Guest Articles

March 25

Jill Lagos Shemin

Will the Coronavirus Pandemic Push Africa’s Mobile Money Markets to the Next Level?

Amidst the countless measures that have been announced recently in response to the coronavirus pandemic, both public and private, you may have missed this announcement from the Central Bank of Kenya: It is cutting transaction fees for mobile money, increasing the amount allowed in mobile wallets and reducing other mobile money tariffs, in an attempt to encourage people to avoid using hard currency and help stem the spread of the virus. This decision is consequential both because of its potential short-term impact on customers and the local economy – and also because of what it suggests about the potential impact of the coronavirus crisis on mobile money markets and digital finance ecosystems in Africa and across the developing world.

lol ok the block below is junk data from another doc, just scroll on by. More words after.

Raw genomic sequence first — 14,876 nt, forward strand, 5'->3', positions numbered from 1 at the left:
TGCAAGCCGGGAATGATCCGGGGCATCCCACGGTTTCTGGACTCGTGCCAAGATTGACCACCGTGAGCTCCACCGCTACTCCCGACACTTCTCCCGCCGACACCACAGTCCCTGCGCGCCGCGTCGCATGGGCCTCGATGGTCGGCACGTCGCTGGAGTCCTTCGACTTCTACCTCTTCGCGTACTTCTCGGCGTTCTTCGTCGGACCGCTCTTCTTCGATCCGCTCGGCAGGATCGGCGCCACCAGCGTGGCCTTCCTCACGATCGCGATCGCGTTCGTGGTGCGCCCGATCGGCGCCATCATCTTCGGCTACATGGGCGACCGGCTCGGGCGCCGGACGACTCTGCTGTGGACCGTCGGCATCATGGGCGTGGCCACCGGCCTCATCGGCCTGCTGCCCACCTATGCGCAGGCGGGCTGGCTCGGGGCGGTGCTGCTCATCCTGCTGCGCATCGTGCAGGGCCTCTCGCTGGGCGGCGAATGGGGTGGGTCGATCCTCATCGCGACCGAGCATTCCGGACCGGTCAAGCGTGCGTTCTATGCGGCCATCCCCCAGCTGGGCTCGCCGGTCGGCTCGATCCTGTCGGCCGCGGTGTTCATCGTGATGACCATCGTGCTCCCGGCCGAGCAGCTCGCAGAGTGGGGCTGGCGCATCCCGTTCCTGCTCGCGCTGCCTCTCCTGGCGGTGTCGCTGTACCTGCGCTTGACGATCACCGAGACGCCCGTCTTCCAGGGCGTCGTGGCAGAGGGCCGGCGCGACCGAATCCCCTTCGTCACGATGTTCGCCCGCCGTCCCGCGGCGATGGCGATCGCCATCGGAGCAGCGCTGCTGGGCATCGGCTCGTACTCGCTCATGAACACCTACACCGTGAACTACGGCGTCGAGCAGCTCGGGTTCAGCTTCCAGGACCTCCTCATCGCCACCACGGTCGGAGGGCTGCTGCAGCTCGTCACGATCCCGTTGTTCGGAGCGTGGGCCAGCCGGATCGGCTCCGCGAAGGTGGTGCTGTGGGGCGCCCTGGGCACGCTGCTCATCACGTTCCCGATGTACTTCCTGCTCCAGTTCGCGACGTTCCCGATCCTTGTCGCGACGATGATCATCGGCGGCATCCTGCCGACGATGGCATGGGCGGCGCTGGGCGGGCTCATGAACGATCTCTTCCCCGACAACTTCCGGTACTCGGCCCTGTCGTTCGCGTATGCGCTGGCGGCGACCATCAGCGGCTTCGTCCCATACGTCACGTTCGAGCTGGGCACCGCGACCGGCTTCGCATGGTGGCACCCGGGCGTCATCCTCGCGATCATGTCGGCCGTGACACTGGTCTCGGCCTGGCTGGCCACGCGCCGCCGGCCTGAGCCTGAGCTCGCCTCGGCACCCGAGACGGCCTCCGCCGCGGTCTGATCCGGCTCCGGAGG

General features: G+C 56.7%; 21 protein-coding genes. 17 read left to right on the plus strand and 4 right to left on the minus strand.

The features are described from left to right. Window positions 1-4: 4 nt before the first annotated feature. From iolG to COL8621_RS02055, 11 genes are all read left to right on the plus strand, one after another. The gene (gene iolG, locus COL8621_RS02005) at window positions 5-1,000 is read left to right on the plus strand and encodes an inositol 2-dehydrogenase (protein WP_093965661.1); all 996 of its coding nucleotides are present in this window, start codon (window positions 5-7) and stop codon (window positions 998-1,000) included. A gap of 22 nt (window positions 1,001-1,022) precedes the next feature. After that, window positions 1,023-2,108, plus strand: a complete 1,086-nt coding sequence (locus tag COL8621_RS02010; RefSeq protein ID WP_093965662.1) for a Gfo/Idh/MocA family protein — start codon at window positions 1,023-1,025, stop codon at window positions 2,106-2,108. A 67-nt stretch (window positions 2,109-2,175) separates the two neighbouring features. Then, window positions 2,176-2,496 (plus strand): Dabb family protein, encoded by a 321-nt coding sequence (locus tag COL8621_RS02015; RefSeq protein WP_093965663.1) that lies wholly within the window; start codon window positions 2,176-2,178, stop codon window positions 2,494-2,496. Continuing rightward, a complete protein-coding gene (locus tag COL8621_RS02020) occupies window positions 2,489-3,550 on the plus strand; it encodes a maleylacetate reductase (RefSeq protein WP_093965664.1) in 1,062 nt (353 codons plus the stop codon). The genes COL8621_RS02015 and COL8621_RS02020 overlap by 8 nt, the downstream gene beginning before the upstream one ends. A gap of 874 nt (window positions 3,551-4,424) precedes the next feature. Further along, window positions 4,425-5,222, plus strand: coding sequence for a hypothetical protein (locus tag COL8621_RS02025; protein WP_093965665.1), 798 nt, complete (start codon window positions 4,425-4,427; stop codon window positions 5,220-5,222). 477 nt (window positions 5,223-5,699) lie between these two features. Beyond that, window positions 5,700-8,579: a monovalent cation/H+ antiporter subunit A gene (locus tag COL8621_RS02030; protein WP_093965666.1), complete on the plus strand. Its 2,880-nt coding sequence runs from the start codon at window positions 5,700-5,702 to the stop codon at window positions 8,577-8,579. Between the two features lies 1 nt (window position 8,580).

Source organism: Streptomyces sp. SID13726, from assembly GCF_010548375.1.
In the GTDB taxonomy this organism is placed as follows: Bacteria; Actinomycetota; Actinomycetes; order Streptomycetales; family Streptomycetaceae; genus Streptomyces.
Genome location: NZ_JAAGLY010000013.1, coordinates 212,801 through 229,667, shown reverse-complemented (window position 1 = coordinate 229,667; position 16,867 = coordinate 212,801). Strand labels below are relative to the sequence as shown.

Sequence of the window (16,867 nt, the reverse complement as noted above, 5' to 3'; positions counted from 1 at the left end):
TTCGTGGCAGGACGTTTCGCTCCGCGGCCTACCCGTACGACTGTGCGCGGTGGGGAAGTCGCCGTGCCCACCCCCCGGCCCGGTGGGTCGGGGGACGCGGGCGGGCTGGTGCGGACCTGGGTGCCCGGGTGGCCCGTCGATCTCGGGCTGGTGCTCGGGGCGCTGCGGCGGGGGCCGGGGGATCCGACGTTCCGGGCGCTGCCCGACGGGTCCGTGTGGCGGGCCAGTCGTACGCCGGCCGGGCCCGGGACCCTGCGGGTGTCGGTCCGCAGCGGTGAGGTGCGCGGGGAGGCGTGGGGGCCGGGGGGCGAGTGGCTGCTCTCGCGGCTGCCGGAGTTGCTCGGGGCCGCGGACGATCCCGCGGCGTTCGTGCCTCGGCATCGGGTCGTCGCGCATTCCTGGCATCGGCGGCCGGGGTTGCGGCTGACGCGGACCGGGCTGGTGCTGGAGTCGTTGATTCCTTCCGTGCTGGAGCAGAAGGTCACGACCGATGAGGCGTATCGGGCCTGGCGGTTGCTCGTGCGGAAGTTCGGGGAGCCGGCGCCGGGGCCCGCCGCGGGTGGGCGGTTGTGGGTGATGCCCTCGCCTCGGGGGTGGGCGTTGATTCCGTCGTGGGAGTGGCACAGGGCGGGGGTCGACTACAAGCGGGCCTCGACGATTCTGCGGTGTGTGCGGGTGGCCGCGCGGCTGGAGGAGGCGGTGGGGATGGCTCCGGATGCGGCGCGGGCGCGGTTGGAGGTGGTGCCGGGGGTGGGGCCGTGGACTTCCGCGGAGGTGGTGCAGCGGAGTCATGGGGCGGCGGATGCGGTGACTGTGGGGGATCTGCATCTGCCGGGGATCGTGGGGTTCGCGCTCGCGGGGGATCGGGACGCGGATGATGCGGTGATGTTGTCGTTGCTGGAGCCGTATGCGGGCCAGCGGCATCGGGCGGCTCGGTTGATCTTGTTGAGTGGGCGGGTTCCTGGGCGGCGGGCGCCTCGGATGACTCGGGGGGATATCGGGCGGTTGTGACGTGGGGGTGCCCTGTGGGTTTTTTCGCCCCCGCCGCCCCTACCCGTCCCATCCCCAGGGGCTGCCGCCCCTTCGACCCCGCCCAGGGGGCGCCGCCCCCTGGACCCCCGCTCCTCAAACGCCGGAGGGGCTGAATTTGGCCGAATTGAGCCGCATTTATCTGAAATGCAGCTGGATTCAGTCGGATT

Kenya is arguably the world’s most successful and robust mobile money market, the first country where mobile money truly scaled. According to one widely-held perspective, Kenya was able to build its digital finance ecosystem thanks to a confluence of factors, including a “trigger” catalyst event that forced the large-scale and rapid adoption of Safaricom’s M-Pesa mobile money transfer service: the post-election violence that erupted in 2008. The ethnic-based violence left over 1,000 dead and some 350,000 displaced, and prevented many from safely moving about their community or traveling between regions. Without the ability to move cash in-person, people turned to the then-nascent M-Pesa service en masse, and quickly became accustomed to the ease and convenience that it provided. Thanks to this momentum and a large nation-wide agent network, M-Pesa rapidly expanded and provided the basis for a “payments as a platform model,” offering bill pay, merchant accounts and a host of other financial services, including digital credit and savings accounts. If it weren’t for this triggering event, some analysts believe that the platform would’ve taken far longer to reach critical mass, with significantly higher costs for Safaricom, rendering the revolutionary model of mobile money less promising.